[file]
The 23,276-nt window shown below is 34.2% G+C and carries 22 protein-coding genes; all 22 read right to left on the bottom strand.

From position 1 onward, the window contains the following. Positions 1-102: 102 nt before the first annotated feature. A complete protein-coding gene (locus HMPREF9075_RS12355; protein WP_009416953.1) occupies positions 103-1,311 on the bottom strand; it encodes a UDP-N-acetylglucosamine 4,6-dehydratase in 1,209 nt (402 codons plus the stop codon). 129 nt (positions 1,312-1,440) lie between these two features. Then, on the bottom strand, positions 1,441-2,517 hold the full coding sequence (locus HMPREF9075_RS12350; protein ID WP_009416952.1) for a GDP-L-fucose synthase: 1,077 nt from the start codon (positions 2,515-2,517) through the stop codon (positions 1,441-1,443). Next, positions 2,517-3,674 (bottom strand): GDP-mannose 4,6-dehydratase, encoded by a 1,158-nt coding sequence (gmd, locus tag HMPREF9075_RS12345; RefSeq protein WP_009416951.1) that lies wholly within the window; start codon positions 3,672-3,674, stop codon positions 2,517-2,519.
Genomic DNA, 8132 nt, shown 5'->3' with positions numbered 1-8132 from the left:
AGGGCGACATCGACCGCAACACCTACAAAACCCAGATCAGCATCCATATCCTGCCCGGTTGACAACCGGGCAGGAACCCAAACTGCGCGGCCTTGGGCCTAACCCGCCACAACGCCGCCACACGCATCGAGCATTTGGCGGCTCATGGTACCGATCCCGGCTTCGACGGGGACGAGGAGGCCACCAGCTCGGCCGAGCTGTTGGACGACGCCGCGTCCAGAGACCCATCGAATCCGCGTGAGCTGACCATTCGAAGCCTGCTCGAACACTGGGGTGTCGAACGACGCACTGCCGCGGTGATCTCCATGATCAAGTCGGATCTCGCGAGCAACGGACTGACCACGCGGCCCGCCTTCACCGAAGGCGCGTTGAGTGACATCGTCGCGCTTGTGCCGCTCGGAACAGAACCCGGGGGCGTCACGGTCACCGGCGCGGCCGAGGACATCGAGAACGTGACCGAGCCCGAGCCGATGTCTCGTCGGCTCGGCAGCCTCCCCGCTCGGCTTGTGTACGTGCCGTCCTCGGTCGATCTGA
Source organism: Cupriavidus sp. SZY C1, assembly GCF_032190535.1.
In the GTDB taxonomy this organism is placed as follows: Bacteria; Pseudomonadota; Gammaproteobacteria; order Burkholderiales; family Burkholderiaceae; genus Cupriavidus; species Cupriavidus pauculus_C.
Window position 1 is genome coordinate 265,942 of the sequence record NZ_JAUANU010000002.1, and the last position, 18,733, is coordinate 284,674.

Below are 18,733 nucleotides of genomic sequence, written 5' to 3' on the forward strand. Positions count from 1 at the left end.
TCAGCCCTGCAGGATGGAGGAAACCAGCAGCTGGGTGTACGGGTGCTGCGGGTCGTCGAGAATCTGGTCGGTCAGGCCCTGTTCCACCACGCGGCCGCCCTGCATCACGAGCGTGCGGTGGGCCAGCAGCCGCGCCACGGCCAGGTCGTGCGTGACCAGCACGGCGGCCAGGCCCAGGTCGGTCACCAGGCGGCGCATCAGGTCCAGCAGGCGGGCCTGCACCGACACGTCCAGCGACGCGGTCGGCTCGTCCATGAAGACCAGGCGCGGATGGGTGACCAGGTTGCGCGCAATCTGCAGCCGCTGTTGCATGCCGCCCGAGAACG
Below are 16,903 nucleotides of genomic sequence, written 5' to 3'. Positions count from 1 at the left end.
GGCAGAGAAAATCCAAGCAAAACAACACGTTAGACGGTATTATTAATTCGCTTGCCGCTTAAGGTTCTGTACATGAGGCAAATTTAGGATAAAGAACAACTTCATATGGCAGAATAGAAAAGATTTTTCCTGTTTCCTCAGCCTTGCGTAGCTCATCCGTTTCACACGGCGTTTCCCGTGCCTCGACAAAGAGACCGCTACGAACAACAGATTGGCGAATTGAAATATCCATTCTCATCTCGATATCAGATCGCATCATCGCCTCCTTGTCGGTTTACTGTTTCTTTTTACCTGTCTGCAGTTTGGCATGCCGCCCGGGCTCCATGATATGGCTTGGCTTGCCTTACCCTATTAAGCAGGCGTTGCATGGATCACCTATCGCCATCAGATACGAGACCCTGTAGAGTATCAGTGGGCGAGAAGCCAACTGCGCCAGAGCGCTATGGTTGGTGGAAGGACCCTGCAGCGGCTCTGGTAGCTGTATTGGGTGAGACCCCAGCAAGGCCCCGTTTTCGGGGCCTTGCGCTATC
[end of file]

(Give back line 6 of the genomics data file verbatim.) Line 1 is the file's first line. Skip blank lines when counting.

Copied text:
In the GTDB taxonomy this organism is placed as follows: Bacteria; Pseudomonadota; Gammaproteobacteria; order Burkholderiales; family Burkholderiaceae; genus Cupriavidus; species Cupriavidus pauculus_C.